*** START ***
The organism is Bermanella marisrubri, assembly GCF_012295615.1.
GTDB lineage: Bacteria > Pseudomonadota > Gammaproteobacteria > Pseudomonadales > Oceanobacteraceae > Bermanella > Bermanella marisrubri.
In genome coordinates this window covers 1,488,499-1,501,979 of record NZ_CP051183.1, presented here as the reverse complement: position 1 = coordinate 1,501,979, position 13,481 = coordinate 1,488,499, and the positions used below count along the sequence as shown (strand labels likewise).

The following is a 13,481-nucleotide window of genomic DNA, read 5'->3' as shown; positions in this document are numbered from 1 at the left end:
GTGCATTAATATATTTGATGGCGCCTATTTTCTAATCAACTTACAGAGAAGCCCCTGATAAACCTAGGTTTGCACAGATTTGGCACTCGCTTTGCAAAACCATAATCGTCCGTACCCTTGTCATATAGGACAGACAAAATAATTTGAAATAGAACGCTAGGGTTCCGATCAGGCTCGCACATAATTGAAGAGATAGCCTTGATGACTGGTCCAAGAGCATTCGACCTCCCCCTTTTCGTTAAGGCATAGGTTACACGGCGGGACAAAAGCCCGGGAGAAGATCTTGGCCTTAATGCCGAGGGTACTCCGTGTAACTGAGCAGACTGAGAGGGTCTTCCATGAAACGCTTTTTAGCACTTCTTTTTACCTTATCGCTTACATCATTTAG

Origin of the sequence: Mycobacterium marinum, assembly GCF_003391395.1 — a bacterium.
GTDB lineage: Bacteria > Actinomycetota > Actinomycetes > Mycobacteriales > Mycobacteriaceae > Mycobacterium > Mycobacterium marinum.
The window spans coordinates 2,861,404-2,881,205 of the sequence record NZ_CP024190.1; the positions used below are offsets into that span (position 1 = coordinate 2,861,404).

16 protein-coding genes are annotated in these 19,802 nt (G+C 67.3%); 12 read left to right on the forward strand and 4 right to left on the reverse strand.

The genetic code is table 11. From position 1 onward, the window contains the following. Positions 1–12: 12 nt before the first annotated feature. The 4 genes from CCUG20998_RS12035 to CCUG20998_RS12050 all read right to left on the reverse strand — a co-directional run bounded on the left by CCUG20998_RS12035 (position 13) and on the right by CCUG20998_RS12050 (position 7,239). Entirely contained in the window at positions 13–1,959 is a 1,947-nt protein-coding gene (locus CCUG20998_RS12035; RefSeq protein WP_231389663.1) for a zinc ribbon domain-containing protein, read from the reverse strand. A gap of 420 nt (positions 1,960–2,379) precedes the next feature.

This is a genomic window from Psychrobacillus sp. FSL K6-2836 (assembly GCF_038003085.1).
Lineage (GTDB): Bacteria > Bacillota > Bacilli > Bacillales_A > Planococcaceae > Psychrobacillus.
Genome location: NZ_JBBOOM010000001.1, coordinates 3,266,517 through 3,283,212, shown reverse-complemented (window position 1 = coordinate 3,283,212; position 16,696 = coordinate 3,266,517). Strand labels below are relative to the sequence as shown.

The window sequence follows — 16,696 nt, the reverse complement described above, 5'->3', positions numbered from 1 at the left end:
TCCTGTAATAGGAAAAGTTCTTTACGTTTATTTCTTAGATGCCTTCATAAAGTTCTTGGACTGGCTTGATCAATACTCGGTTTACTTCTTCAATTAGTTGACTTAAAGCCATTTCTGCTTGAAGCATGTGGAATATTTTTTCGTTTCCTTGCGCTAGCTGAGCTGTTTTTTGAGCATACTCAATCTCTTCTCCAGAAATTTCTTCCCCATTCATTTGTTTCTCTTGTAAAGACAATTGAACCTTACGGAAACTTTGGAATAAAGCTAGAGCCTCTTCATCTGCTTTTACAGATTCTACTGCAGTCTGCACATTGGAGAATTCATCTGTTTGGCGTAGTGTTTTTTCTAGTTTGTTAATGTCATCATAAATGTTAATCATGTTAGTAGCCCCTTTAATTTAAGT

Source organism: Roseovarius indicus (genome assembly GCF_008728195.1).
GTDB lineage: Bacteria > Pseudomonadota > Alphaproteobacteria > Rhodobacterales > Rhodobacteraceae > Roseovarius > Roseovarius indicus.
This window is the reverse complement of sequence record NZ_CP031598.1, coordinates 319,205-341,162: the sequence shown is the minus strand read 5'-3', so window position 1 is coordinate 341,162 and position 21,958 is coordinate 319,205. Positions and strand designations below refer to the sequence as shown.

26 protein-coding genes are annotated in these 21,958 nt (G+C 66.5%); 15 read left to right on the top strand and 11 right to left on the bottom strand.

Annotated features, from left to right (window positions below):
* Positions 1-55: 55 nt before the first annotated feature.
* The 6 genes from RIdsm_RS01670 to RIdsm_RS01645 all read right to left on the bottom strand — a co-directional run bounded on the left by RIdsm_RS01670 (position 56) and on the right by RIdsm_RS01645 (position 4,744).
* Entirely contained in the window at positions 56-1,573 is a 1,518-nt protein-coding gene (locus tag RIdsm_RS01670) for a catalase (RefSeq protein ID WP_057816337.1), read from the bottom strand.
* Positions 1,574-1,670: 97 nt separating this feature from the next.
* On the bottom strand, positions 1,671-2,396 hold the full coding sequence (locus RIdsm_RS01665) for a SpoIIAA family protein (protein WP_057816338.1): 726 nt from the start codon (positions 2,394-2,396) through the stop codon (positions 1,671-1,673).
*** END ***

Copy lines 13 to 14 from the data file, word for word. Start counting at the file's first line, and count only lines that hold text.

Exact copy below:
Genome location: NZ_JBBOOM010000001.1, coordinates 3,266,517 through 3,283,212, shown reverse-complemented (window position 1 = coordinate 3,283,212; position 16,696 = coordinate 3,266,517). Strand labels below are relative to the sequence as shown.

The window sequence follows — 16,696 nt, the reverse complement described above, 5'->3', positions numbered from 1 at the left end: